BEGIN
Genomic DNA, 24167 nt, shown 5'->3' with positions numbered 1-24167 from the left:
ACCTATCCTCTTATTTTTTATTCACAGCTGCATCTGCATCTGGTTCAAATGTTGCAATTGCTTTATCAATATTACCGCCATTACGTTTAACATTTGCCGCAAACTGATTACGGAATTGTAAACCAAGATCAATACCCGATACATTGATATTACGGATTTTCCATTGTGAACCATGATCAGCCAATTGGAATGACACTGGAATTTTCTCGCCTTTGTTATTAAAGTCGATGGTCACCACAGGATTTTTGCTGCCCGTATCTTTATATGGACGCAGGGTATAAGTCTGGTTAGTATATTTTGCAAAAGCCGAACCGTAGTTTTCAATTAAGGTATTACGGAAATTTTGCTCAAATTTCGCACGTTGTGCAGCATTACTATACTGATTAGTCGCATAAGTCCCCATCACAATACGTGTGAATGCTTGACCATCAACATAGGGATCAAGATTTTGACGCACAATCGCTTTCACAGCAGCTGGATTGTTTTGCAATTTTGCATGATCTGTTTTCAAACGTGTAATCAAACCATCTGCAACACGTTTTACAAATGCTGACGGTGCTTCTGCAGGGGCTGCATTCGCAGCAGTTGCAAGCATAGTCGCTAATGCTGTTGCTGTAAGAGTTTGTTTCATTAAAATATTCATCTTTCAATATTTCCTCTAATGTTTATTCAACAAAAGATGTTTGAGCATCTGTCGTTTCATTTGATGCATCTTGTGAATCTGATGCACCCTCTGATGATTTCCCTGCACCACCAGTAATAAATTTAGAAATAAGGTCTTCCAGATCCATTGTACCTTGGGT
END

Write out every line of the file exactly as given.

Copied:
Genomic DNA, 24167 nt, shown 5'->3' with positions numbered 1-24167 from the left:
ACCTATCCTCTTATTTTTTATTCACAGCTGCATCTGCATCTGGTTCAAATGTTGCAATTGCTTTATCAATATTACCGCCATTACGTTTAACATTTGCCGCAAACTGATTACGGAATTGTAAACCAAGATCAATACCCGATACATTGATATTACGGATTTTCCATTGTGAACCATGATCAGCCAATTGGAATGACACTGGAATTTTCTCGCCTTTGTTATTAAAGTCGATGGTCACCACAGGATTTTTGCTGCCCGTATCTTTATATGGACGCAGGGTATAAGTCTGGTTAGTATATTTTGCAAAAGCCGAACCGTAGTTTTCAATTAAGGTATTACGGAAATTTTGCTCAAATTTCGCACGTTGTGCAGCATTACTATACTGATTAGTCGCATAAGTCCCCATCACAATACGTGTGAATGCTTGACCATCAACATAGGGATCAAGATTTTGACGCACAATCGCTTTCACAGCAGCTGGATTGTTTTGCAATTTTGCATGATCTGTTTTCAAACGTGTAATCAAACCATCTGCAACACGTTTTACAAATGCTGACGGTGCTTCTGCAGGGGCTGCATTCGCAGCAGTTGCAAGCATAGTCGCTAATGCTGTTGCTGTAAGAGTTTGTTTCATTAAAATATTCATCTTTCAATATTTCCTCTAATGTTTATTCAACAAAAGATGTTTGAGCATCTGTCGTTTCATTTGATGCATCTTGTGAATCTGATGCACCCTCTGATGATTTCCCTGCACCACCAGTAATAAATTTAGAAATAAGGTCTTCCAGATCCATTGTACCTTGGGT